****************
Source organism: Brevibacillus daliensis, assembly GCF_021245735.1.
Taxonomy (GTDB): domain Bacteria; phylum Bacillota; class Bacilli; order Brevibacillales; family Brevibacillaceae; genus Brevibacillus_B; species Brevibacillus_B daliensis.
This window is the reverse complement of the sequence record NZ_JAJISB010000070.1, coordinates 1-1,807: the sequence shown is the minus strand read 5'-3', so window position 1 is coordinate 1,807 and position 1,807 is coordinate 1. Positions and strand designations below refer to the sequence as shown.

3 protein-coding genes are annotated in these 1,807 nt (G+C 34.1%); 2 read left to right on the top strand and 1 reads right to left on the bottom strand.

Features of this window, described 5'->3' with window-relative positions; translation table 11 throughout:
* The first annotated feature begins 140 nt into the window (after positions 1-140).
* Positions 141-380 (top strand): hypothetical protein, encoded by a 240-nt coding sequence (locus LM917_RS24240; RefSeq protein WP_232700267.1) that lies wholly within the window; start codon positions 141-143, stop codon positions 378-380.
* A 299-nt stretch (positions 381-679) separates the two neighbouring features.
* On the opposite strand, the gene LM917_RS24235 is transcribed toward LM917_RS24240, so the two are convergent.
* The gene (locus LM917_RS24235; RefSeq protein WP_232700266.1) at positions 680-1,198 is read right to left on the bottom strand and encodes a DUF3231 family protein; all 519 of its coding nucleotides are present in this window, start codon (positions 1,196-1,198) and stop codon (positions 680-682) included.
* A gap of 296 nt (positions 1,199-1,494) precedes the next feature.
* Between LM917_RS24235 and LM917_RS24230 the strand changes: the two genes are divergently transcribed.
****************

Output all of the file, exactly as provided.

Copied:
Source organism: Brevibacillus daliensis, assembly GCF_021245735.1.
Taxonomy (GTDB): domain Bacteria; phylum Bacillota; class Bacilli; order Brevibacillales; family Brevibacillaceae; genus Brevibacillus_B; species Brevibacillus_B daliensis.
This window is the reverse complement of the sequence record NZ_JAJISB010000070.1, coordinates 1-1,807: the sequence shown is the minus strand read 5'-3', so window position 1 is coordinate 1,807 and position 1,807 is coordinate 1. Positions and strand designations below refer to the sequence as shown.

3 protein-coding genes are annotated in these 1,807 nt (G+C 34.1%); 2 read left to right on the top strand and 1 reads right to left on the bottom strand.

Features of this window, described 5'->3' with window-relative positions; translation table 11 throughout:
* The first annotated feature begins 140 nt into the window (after positions 1-140).
* Positions 141-380 (top strand): hypothetical protein, encoded by a 240-nt coding sequence (locus LM917_RS24240; RefSeq protein WP_232700267.1) that lies wholly within the window; start codon positions 141-143, stop codon positions 378-380.
* A 299-nt stretch (positions 381-679) separates the two neighbouring features.
* On the opposite strand, the gene LM917_RS24235 is transcribed toward LM917_RS24240, so the two are convergent.
* The gene (locus LM917_RS24235; RefSeq protein WP_232700266.1) at positions 680-1,198 is read right to left on the bottom strand and encodes a DUF3231 family protein; all 519 of its coding nucleotides are present in this window, start codon (positions 1,196-1,198) and stop codon (positions 680-682) included.
* A gap of 296 nt (positions 1,199-1,494) precedes the next feature.
* Between LM917_RS24235 and LM917_RS24230 the strand changes: the two genes are divergently transcribed.